NEW YORK, Feb. 6 - Three years ago, a group of researchers in Washington state developed a microarray that could detect and monitor microbes in environmental samples. Their goal, to make a chip that can be used in the field for bioremediation projects, happened to lead them to another discovery: a cheap and no-fuss way to make low-density microarrays.
The team's initial plan was to adapt biochips to perform during real-time field observations of environmental microorganisms in bioremediation efforts. The technology interests the US Department of Energy. Keen on improving environmental decontamination projects, the DOE could use the chips to detect sulfate- or metal-reducing microbes and observe these bugs' activity in response to nutrients and contaminants.
But the technical challenges in adapting microarray technology to bioremediation projects are substantial, said microbiologist Darrell Chandler, technical group leader of the project at DOE's Pacific Northwest National Laboratory.
For one thing, getting contaminant-clogged sediment or soil samples into microarray-ready condition is no simple feat. Plus, the researchers wanted to develop a detector that doesn't rely on PCR, in order to get an accurate quantitative picture of the diversity and the activity of the microbial communities.
As a result, much of the team's research has focused on working out the kinks in sample preparation and figuring out how the best methods for nucleic-acid extraction and cleanup.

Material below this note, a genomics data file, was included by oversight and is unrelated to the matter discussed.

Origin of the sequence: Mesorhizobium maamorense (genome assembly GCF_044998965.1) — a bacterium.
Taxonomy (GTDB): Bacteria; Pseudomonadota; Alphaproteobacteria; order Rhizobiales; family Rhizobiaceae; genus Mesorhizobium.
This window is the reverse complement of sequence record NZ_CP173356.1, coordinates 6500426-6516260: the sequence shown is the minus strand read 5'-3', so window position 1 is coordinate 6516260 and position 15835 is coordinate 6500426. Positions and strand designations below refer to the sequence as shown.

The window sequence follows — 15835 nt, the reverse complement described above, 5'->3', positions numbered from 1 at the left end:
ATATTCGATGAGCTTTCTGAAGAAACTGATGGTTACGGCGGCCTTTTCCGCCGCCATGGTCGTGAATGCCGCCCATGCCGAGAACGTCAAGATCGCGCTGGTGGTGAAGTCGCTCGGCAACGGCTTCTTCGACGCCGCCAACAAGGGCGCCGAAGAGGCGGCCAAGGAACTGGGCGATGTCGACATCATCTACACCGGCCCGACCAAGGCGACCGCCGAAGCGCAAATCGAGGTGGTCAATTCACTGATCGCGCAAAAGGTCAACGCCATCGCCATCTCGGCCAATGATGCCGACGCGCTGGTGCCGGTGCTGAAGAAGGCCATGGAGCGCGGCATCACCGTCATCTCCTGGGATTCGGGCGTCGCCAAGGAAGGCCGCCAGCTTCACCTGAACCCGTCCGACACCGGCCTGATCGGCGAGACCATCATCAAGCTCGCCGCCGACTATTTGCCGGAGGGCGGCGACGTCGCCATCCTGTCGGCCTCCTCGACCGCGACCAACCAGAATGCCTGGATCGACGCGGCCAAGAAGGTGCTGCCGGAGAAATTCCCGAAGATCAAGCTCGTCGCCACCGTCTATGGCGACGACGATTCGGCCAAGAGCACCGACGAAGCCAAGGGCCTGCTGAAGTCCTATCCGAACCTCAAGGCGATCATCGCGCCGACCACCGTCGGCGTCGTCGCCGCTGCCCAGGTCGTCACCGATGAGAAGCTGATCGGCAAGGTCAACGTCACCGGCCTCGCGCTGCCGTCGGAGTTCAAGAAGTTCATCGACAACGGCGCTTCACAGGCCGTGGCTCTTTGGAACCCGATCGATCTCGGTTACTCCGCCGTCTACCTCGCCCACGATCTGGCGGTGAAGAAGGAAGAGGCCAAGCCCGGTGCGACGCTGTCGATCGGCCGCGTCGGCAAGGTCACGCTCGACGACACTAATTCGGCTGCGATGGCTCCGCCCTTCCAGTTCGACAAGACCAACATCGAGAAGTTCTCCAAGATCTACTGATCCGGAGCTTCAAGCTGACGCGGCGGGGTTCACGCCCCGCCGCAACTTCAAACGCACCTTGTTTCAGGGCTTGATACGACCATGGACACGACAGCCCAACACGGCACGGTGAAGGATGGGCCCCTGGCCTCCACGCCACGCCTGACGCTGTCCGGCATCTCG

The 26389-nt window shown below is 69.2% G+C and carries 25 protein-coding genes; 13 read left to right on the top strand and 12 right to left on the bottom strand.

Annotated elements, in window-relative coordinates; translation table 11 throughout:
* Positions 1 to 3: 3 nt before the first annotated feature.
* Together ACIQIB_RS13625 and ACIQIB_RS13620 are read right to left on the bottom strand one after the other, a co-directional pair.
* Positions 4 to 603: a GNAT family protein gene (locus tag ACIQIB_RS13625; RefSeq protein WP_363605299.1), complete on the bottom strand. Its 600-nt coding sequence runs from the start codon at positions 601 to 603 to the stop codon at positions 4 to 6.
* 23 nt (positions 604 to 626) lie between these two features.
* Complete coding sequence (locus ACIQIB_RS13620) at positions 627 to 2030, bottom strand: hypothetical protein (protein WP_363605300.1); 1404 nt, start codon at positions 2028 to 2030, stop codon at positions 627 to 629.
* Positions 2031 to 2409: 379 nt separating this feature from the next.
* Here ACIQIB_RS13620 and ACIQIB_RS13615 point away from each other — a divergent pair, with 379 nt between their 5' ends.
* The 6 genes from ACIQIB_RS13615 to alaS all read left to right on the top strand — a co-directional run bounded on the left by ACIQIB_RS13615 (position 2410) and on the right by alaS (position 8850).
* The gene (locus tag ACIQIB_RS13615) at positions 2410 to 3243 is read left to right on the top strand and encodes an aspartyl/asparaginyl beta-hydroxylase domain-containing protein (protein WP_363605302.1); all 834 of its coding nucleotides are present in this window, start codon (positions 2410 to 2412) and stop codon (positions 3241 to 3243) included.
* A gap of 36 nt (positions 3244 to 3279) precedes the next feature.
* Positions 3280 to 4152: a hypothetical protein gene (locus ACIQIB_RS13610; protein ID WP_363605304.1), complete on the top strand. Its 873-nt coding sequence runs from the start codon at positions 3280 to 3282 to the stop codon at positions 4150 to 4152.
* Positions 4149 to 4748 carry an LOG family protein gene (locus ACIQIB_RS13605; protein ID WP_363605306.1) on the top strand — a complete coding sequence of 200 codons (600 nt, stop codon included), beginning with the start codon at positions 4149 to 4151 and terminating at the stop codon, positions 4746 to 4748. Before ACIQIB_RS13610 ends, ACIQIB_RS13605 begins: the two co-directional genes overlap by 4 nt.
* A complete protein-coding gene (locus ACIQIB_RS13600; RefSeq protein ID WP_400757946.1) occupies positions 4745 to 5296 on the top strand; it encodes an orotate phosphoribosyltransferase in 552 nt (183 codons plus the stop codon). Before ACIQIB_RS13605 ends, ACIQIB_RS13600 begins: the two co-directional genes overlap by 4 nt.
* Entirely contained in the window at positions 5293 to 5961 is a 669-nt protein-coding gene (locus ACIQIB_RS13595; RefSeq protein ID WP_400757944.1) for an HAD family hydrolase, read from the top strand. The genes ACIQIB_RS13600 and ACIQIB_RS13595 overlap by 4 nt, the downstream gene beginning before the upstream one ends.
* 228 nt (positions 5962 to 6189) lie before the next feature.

The team has already developed a chip that can be used in the lab to analyze samples that the DOE is interested in. "We're coming along pretty well," said Chandler. "We can take an extract from soil or sediment or other filthy things like that and put it straight on the chip, and detect what we want to detect without the dirt or other things getting in the way of the signal." But his ultimate goal-to create a field-ready microarray-may take a few more years.
Chandler and his colleagues are also interested in developing the same techniques for on-the-spot detection of biowarfare agents, and has a cryptosporidium detection project for the US Environmental Protection Agency.
The team's work also led to a surprising discovery. Chandler's partner at Washington State University, Douglas Call, stumbled upon a crucial shortcut. He found that the researchers could slash their manufacturing costs by affixing unmodified DNA directly to the surface of the glass.
"We were trying to optimize chemistry for printing, and we found we didn't need to use it," Chandler says. "People know that DNA sticks to glass. But nobody connected that with keeping it immobilized for microarrays."
With this shortcut, the group is able to produce 100 to 200 spot arrays at a cost of 25 cents to 50 cents each.
Chandler says that since the US Patent and Trade Office rejected their patent application for the technique--DNA's tendency to stick to glass is too well-known--the team instead published its discovery in the hopes of encouraging other researchers to work with the technology.
"We're very interested in working with other people to adapt and develop array technologies for the purpose of environmental monitoring and other applications," he said. "Hopefully, the average investigator can use this technique, so as not to let the cost of array technology inhibit them."
The microarray work is public-domain research, said Chandler, but he is looking for commercial partners to work on perfecting their sample preparation technology in order to develop a field-ready chip.